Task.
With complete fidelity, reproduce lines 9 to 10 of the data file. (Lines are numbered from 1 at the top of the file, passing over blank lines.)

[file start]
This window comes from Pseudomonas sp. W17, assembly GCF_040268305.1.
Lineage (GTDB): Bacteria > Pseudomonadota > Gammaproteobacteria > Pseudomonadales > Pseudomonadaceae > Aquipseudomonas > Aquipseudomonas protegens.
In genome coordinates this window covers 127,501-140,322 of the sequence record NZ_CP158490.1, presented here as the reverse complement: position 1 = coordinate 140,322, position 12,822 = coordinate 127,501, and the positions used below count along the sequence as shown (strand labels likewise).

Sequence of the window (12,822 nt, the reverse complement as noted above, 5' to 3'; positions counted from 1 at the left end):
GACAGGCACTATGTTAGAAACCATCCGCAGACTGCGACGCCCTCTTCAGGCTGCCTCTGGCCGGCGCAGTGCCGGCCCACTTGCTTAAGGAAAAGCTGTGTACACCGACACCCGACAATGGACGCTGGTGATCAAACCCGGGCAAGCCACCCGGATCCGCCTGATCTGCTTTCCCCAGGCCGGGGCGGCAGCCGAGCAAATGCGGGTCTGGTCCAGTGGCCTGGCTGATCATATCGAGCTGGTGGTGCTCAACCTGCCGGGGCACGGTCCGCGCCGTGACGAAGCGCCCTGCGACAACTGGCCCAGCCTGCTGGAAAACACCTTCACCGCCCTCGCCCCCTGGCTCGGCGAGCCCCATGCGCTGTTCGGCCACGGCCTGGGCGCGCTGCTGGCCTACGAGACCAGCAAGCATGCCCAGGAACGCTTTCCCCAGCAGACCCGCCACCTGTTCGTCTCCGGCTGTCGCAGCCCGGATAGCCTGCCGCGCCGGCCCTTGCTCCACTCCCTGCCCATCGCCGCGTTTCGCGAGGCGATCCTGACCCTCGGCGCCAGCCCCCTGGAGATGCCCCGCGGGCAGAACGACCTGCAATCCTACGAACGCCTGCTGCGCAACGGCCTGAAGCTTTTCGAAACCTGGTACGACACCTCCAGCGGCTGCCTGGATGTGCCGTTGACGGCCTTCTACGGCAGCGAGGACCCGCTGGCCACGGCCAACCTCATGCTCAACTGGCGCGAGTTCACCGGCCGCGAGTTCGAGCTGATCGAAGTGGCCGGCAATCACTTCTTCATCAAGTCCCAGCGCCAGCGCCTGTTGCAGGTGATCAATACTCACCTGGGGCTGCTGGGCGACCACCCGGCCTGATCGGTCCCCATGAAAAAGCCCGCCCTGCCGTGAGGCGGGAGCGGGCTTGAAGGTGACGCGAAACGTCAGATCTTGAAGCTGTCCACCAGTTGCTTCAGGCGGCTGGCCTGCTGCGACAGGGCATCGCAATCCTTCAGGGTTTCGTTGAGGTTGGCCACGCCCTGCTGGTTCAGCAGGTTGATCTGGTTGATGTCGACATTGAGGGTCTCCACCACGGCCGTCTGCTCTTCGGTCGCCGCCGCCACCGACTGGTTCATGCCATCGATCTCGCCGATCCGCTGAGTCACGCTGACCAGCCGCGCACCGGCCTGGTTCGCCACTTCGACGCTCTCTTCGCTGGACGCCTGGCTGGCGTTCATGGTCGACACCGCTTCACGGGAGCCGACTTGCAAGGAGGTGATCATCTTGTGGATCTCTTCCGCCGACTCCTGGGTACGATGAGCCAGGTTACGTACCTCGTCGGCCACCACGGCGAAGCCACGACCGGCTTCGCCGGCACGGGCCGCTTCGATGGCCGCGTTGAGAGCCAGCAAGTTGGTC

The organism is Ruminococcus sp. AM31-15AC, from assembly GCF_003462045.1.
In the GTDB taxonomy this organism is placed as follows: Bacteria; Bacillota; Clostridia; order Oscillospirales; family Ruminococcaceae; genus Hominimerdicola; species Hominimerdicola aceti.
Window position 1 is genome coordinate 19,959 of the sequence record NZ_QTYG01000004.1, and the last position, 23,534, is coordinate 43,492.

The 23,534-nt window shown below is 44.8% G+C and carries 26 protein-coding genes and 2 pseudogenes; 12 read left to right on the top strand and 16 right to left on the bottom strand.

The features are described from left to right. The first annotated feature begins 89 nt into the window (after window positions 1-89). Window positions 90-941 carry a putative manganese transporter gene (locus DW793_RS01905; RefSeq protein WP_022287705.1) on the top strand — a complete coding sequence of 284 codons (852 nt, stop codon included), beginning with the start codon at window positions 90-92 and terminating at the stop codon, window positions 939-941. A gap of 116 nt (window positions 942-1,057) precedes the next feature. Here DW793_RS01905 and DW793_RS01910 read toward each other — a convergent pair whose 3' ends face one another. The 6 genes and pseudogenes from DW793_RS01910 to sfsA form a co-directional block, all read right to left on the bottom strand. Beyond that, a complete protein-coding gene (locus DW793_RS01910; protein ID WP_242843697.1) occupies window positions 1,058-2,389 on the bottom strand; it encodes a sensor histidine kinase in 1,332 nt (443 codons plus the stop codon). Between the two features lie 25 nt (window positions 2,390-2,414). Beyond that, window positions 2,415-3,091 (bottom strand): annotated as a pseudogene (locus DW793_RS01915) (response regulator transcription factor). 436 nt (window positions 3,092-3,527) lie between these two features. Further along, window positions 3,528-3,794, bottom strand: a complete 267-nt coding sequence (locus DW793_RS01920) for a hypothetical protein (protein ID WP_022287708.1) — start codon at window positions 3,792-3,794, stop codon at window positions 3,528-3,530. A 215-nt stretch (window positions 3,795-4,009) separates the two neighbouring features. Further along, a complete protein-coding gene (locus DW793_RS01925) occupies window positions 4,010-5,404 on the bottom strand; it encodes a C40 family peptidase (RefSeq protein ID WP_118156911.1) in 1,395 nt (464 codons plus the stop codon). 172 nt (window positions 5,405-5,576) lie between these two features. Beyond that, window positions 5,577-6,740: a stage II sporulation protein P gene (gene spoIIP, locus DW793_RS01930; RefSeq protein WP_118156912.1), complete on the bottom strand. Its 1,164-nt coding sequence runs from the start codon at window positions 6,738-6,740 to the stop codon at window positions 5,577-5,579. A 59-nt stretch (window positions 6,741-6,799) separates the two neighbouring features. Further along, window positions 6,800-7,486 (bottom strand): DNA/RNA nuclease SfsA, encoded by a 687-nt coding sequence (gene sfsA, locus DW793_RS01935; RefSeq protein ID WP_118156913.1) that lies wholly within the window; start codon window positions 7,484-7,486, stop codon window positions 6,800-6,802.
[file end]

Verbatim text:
The 23,534-nt window shown below is 44.8% G+C and carries 26 protein-coding genes and 2 pseudogenes; 12 read left to right on the top strand and 16 right to left on the bottom strand.

The features are described from left to right. The first annotated feature begins 89 nt into the window (after window positions 1-89). Window positions 90-941 carry a putative manganese transporter gene (locus DW793_RS01905; RefSeq protein WP_022287705.1) on the top strand — a complete coding sequence of 284 codons (852 nt, stop codon included), beginning with the start codon at window positions 90-92 and terminating at the stop codon, window positions 939-941. A gap of 116 nt (window positions 942-1,057) precedes the next feature. Here DW793_RS01905 and DW793_RS01910 read toward each other — a convergent pair whose 3' ends face one another. The 6 genes and pseudogenes from DW793_RS01910 to sfsA form a co-directional block, all read right to left on the bottom strand. Beyond that, a complete protein-coding gene (locus DW793_RS01910; protein ID WP_242843697.1) occupies window positions 1,058-2,389 on the bottom strand; it encodes a sensor histidine kinase in 1,332 nt (443 codons plus the stop codon). Between the two features lie 25 nt (window positions 2,390-2,414). Beyond that, window positions 2,415-3,091 (bottom strand): annotated as a pseudogene (locus DW793_RS01915) (response regulator transcription factor). 436 nt (window positions 3,092-3,527) lie between these two features. Further along, window positions 3,528-3,794, bottom strand: a complete 267-nt coding sequence (locus DW793_RS01920) for a hypothetical protein (protein ID WP_022287708.1) — start codon at window positions 3,792-3,794, stop codon at window positions 3,528-3,530. A 215-nt stretch (window positions 3,795-4,009) separates the two neighbouring features. Further along, a complete protein-coding gene (locus DW793_RS01925) occupies window positions 4,010-5,404 on the bottom strand; it encodes a C40 family peptidase (RefSeq protein ID WP_118156911.1) in 1,395 nt (464 codons plus the stop codon). 172 nt (window positions 5,405-5,576) lie between these two features. Beyond that, window positions 5,577-6,740: a stage II sporulation protein P gene (gene spoIIP, locus DW793_RS01930; RefSeq protein WP_118156912.1), complete on the bottom strand. Its 1,164-nt coding sequence runs from the start codon at window positions 6,738-6,740 to the stop codon at window positions 5,577-5,579. A 59-nt stretch (window positions 6,741-6,799) separates the two neighbouring features. Further along, window positions 6,800-7,486 (bottom strand): DNA/RNA nuclease SfsA, encoded by a 687-nt coding sequence (gene sfsA, locus DW793_RS01935; RefSeq protein ID WP_118156913.1) that lies wholly within the window; start codon window positions 7,484-7,486, stop codon window positions 6,800-6,802.